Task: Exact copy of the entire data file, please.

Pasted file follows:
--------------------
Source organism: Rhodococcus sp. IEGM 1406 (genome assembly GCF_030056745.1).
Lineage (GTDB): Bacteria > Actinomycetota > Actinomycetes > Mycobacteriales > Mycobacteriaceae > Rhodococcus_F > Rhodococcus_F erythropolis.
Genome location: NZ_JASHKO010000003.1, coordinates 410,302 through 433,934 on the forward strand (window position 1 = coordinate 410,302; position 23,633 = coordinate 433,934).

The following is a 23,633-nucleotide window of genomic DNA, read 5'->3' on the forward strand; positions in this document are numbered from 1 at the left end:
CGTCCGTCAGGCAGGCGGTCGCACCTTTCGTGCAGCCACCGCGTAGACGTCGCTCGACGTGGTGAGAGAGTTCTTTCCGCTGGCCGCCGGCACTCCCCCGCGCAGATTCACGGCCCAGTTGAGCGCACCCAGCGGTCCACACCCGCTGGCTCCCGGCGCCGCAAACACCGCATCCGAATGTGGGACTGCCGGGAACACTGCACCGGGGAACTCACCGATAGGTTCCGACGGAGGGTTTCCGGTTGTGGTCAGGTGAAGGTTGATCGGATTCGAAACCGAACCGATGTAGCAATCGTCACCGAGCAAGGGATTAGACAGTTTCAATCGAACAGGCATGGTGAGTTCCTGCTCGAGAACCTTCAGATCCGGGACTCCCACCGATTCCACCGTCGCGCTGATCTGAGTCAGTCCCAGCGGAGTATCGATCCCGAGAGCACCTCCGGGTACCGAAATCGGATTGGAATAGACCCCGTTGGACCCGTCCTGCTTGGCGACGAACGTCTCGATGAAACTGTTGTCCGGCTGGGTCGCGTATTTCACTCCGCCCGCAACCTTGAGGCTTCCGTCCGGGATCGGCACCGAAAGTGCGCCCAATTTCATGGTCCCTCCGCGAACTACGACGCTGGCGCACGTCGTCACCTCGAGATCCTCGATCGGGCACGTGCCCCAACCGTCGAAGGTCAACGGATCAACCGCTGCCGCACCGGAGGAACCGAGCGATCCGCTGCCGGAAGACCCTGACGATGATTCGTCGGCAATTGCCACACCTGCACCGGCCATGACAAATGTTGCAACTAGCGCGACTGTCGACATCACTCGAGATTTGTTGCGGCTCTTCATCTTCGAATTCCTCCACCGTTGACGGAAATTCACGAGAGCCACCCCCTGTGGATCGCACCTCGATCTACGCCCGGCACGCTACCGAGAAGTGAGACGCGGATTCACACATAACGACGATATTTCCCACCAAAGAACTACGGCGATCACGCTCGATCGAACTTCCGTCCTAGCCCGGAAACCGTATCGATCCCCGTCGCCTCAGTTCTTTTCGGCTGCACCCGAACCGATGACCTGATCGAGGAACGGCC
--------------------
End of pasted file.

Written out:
Source organism: Rhodococcus sp. IEGM 1406 (genome assembly GCF_030056745.1).
Lineage (GTDB): Bacteria > Actinomycetota > Actinomycetes > Mycobacteriales > Mycobacteriaceae > Rhodococcus_F > Rhodococcus_F erythropolis.
Genome location: NZ_JASHKO010000003.1, coordinates 410,302 through 433,934 on the forward strand (window position 1 = coordinate 410,302; position 23,633 = coordinate 433,934).

The following is a 23,633-nucleotide window of genomic DNA, read 5'->3' on the forward strand; positions in this document are numbered from 1 at the left end:
CGTCCGTCAGGCAGGCGGTCGCACCTTTCGTGCAGCCACCGCGTAGACGTCGCTCGACGTGGTGAGAGAGTTCTTTCCGCTGGCCGCCGGCACTCCCCCGCGCAGATTCACGGCCCAGTTGAGCGCACCCAGCGGTCCACACCCGCTGGCTCCCGGCGCCGCAAACACCGCATCCGAATGTGGGACTGCCGGGAACACTGCACCGGGGAACTCACCGATAGGTTCCGACGGAGGGTTTCCGGTTGTGGTCAGGTGAAGGTTGATCGGATTCGAAACCGAACCGATGTAGCAATCGTCACCGAGCAAGGGATTAGACAGTTTCAATCGAACAGGCATGGTGAGTTCCTGCTCGAGAACCTTCAGATCCGGGACTCCCACCGATTCCACCGTCGCGCTGATCTGAGTCAGTCCCAGCGGAGTATCGATCCCGAGAGCACCTCCGGGTACCGAAATCGGATTGGAATAGACCCCGTTGGACCCGTCCTGCTTGGCGACGAACGTCTCGATGAAACTGTTGTCCGGCTGGGTCGCGTATTTCACTCCGCCCGCAACCTTGAGGCTTCCGTCCGGGATCGGCACCGAAAGTGCGCCCAATTTCATGGTCCCTCCGCGAACTACGACGCTGGCGCACGTCGTCACCTCGAGATCCTCGATCGGGCACGTGCCCCAACCGTCGAAGGTCAACGGATCAACCGCTGCCGCACCGGAGGAACCGAGCGATCCGCTGCCGGAAGACCCTGACGATGATTCGTCGGCAATTGCCACACCTGCACCGGCCATGACAAATGTTGCAACTAGCGCGACTGTCGACATCACTCGAGATTTGTTGCGGCTCTTCATCTTCGAATTCCTCCACCGTTGACGGAAATTCACGAGAGCCACCCCCTGTGGATCGCACCTCGATCTACGCCCGGCACGCTACCGAGAAGTGAGACGCGGATTCACACATAACGACGATATTTCCCACCAAAGAACTACGGCGATCACGCTCGATCGAACTTCCGTCCTAGCCCGGAAACCGTATCGATCCCCGTCGCCTCAGTTCTTTTCGGCTGCACCCGAACCGATGACCTGATCGAGGAACGGCC